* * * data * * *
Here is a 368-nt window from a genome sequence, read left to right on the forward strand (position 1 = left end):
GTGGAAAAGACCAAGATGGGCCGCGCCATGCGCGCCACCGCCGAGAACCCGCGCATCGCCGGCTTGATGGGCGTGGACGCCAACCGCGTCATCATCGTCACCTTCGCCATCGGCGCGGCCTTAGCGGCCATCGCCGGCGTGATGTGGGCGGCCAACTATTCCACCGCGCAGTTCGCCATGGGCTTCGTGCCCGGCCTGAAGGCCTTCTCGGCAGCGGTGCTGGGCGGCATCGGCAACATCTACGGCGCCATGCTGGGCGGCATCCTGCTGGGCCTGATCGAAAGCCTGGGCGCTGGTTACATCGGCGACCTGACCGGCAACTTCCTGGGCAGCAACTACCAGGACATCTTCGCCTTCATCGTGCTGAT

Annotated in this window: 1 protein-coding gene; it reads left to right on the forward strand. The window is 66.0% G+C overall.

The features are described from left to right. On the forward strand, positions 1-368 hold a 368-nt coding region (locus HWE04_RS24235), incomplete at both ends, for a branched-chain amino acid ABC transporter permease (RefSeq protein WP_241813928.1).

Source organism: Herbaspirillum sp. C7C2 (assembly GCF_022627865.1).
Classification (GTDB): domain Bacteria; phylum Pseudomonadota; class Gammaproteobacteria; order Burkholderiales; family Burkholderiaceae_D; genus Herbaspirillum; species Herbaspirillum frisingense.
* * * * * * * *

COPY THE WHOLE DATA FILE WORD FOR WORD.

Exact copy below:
Here is a 368-nt window from a genome sequence, read left to right on the forward strand (position 1 = left end):
GTGGAAAAGACCAAGATGGGCCGCGCCATGCGCGCCACCGCCGAGAACCCGCGCATCGCCGGCTTGATGGGCGTGGACGCCAACCGCGTCATCATCGTCACCTTCGCCATCGGCGCGGCCTTAGCGGCCATCGCCGGCGTGATGTGGGCGGCCAACTATTCCACCGCGCAGTTCGCCATGGGCTTCGTGCCCGGCCTGAAGGCCTTCTCGGCAGCGGTGCTGGGCGGCATCGGCAACATCTACGGCGCCATGCTGGGCGGCATCCTGCTGGGCCTGATCGAAAGCCTGGGCGCTGGTTACATCGGCGACCTGACCGGCAACTTCCTGGGCAGCAACTACCAGGACATCTTCGCCTTCATCGTGCTGAT

Annotated in this window: 1 protein-coding gene; it reads left to right on the forward strand. The window is 66.0% G+C overall.

The features are described from left to right. On the forward strand, positions 1-368 hold a 368-nt coding region (locus HWE04_RS24235), incomplete at both ends, for a branched-chain amino acid ABC transporter permease (RefSeq protein WP_241813928.1).

Source organism: Herbaspirillum sp. C7C2 (assembly GCF_022627865.1).
Classification (GTDB): domain Bacteria; phylum Pseudomonadota; class Gammaproteobacteria; order Burkholderiales; family Burkholderiaceae_D; genus Herbaspirillum; species Herbaspirillum frisingense.